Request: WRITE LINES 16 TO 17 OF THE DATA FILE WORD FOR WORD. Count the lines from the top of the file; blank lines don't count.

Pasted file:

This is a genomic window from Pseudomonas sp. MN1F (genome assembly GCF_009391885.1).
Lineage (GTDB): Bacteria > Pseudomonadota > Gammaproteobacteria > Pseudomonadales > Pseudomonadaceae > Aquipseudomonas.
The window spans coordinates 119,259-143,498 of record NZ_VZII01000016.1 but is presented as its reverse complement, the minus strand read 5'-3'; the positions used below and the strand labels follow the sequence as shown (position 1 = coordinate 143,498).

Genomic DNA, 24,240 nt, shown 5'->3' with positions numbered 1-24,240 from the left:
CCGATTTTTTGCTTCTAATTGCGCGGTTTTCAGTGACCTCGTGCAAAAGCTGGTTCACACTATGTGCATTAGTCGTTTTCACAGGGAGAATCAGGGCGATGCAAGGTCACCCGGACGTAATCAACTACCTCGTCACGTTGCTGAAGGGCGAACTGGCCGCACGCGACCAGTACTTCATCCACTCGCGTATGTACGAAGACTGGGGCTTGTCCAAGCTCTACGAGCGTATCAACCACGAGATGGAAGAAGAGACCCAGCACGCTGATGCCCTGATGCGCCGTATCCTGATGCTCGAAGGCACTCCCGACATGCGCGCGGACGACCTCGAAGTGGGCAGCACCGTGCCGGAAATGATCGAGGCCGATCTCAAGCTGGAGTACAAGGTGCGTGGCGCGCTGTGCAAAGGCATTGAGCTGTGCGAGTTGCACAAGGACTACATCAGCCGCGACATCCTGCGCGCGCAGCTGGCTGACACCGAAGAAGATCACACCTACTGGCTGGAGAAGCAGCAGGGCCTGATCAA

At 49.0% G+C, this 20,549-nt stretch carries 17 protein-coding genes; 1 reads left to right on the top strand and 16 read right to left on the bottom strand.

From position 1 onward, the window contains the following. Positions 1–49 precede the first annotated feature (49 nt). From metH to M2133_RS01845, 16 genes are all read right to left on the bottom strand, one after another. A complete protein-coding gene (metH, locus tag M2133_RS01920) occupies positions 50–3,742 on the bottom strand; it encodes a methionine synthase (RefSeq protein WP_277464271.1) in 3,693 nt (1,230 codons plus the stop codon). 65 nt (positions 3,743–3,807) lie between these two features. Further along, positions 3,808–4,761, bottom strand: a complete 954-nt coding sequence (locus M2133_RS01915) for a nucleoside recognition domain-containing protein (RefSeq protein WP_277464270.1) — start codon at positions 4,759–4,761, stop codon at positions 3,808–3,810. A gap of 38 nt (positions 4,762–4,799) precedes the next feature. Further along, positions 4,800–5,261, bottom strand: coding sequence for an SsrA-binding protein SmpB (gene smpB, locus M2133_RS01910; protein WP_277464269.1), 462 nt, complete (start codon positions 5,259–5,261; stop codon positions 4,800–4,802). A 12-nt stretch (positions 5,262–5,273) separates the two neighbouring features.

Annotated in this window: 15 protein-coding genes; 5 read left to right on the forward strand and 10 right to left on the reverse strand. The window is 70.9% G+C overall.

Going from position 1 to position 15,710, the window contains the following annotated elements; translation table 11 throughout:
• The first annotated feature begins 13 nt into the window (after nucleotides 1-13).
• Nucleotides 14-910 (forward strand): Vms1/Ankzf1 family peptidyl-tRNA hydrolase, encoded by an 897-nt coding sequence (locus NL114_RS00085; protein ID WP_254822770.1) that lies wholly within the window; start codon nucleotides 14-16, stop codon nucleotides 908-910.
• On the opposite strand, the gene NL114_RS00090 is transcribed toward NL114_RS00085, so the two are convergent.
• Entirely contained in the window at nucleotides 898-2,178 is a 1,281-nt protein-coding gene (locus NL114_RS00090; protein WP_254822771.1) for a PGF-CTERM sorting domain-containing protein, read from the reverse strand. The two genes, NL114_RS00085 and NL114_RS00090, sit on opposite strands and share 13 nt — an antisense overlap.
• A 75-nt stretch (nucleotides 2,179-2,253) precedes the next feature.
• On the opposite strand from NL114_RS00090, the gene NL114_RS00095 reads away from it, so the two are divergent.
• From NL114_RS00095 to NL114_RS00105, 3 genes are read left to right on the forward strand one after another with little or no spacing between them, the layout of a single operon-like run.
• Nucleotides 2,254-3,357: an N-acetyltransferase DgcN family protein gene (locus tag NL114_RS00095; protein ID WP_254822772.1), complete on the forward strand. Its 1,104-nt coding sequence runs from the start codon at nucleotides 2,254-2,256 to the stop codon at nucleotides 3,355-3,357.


• From NL114_RS00095 to NL114_RS00105, 3 genes are read left to right on the forward strand one after another with little or no spacing between them, the layout of a single operon-like run.
• Nucleotides 2,254-3,357: an N-acetyltransferase DgcN family protein gene (locus tag NL114_RS00095; protein ID WP_254822772.1), complete on the forward strand. Its 1,104-nt coding sequence runs from the start codon at nucleotides 2,254-2,256 to the stop codon at nucleotides 3,355-3,357.